This drug was never licensed for use in the United States, but more than 10,000 children were born in other countries with deformed arms and legs; 8,000 children were born in Germany alone. The exact gestational age at which thalidomide was most harmful was between days 22 and 36 of pregnancy.19 It is thought that thalidomide acts by interfering with angiogenesis, especially in relation to the limb buds, during this window of vulnerability. This interferes with normal development, which results in truncation of the limb.

Because of this window of vulnerability during the first trimester, physicians must not prescribe thalidomide during pregnancy. However, thalidomide is finding important therapeutic uses in adults with certain cancers, inflammatory diseases, skin diseases, Hansen's disease (leprosy), and HIV infection.20"23 This demonstrates that because a substance is determined to be harmful during one period of development, it does not necessarily mean that it is harmful during subsequent periods. In the case of thalidomide, it is this same interference with angiogenesis that causes the therapeutic effects in adults.

The developing brain is also vulnerable to injury from radiation during pregnancy. Mental retardation and microcephaly occurred in children born to women who were pregnant when the atomic bomb was dropped on Hiroshima, Japan, in 1945.23 The very first finding was small head size, which can occur at 0.1 Sievert (Sv) if the fetus is exposed at 4 to 17 weeks of gestational age. Mental retardation can occur at 0.6 Sv if the fetus is exposed between the 8th and 15th weeks of pregnancy.23 Mental retardation is probably because of interruption in the proliferation and migration of neurons from near the cerebral ventricles to the cortex.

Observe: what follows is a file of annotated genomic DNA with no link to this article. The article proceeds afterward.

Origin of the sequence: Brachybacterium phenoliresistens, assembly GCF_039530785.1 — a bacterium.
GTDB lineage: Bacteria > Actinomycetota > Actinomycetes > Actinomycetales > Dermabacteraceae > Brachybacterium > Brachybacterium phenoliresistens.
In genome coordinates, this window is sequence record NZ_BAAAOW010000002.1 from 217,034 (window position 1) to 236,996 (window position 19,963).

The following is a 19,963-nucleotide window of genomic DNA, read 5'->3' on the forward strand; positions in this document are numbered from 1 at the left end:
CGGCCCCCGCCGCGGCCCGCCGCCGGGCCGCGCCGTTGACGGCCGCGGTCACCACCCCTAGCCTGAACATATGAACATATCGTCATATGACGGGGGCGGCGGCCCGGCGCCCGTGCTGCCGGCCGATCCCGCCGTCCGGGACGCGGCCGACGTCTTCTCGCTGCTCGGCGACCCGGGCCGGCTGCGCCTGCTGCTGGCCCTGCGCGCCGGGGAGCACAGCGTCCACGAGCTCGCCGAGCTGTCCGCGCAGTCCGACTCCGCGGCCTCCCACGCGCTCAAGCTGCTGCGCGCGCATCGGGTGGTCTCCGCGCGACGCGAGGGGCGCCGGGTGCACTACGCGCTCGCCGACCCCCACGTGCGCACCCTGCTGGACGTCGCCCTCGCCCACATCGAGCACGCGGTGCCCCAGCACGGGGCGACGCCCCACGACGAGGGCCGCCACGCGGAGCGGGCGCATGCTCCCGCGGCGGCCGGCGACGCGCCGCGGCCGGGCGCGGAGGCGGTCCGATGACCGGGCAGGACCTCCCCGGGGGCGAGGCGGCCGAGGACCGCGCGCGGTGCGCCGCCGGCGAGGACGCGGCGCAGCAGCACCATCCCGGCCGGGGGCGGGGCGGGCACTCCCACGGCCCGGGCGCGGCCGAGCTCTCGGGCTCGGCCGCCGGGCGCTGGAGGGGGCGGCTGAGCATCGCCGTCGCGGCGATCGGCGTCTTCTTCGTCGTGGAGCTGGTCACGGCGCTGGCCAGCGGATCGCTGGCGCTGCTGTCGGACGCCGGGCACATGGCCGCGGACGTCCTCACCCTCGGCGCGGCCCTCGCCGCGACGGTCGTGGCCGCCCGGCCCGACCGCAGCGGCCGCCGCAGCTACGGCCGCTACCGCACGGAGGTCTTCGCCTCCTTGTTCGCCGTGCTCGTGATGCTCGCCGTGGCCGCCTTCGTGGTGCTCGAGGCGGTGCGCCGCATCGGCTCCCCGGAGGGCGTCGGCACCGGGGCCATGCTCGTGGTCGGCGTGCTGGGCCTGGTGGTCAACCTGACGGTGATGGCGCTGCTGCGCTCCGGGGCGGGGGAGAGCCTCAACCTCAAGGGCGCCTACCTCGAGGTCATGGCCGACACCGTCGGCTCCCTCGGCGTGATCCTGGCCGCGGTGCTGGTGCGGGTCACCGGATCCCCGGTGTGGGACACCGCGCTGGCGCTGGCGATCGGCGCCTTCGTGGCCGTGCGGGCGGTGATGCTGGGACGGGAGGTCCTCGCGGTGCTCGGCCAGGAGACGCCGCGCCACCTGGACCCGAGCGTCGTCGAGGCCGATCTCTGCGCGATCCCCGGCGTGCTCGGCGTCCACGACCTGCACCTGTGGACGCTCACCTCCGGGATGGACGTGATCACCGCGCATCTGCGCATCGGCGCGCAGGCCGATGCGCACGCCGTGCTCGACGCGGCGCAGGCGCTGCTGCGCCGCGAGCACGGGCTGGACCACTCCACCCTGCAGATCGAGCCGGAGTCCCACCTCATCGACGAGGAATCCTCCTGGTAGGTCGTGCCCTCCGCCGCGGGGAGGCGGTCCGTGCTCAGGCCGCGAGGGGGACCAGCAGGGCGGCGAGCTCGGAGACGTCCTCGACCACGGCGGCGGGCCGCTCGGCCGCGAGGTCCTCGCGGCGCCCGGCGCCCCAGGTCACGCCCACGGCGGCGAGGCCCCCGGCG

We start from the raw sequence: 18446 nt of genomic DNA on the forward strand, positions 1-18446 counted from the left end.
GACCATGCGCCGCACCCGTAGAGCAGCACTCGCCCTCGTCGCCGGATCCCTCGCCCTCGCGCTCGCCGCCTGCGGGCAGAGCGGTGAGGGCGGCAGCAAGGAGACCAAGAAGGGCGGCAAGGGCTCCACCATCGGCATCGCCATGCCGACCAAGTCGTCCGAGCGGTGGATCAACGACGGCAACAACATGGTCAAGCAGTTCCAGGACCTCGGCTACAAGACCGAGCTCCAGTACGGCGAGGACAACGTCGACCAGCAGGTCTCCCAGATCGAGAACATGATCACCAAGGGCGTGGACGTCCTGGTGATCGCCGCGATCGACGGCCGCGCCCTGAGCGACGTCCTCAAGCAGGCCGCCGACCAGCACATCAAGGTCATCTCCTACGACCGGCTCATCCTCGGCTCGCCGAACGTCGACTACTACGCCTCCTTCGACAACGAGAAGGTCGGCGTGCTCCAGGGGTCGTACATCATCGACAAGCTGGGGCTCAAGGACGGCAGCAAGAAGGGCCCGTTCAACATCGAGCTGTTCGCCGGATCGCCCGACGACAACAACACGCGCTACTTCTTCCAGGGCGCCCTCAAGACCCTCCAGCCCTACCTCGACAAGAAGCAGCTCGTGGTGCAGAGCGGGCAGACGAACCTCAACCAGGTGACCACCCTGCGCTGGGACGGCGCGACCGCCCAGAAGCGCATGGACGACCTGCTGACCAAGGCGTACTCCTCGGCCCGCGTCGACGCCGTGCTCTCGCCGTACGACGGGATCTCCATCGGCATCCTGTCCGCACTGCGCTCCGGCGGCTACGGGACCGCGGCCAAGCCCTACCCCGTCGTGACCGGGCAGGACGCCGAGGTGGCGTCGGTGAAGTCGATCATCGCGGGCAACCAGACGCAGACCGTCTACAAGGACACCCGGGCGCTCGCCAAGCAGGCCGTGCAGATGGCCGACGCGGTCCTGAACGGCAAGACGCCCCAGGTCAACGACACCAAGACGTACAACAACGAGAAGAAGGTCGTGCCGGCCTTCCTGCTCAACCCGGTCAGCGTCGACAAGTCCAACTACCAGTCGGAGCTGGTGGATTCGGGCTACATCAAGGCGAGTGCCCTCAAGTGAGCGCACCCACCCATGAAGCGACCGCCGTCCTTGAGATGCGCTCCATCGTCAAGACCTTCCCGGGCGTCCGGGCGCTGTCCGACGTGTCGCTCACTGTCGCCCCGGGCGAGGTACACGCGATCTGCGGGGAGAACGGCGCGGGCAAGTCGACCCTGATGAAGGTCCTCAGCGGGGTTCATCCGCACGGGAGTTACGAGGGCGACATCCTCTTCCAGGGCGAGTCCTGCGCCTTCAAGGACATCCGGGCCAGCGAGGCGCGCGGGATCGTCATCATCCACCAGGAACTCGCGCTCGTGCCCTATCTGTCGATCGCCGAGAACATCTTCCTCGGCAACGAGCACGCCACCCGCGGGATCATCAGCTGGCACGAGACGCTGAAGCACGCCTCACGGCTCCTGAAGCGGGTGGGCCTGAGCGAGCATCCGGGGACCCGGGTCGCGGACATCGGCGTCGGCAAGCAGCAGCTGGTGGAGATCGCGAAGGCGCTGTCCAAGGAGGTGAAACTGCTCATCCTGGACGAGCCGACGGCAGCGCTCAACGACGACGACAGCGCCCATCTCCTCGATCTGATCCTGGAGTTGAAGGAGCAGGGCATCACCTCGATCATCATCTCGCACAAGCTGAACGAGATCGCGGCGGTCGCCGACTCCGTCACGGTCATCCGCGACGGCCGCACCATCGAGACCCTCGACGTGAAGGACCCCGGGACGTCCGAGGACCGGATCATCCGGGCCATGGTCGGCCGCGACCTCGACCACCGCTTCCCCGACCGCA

The increased vulnerability of the infant respiratory tract is due largely to the prolonged period of development of infant lungs. The lungs are growing rapidly during the first year of Ufe and develop more alveoli up until the fourth year of life.24 Exposure to environmental tobacco smoke has harmful effects on the developing lungs of young infants25'26 and has been associated with ear infections in young children.27 Because the adult lung and respiratory tract is mature, environmental tobacco smoke does not have these same effects. Similarly, outdoor pollutants such as airborne particulates and nitrogen dioxide have been linked to significant deficits in growth of lung function in fourth graders, but less significant lung growth deficits were noted in seventh and tenth graders in the same polluted area.28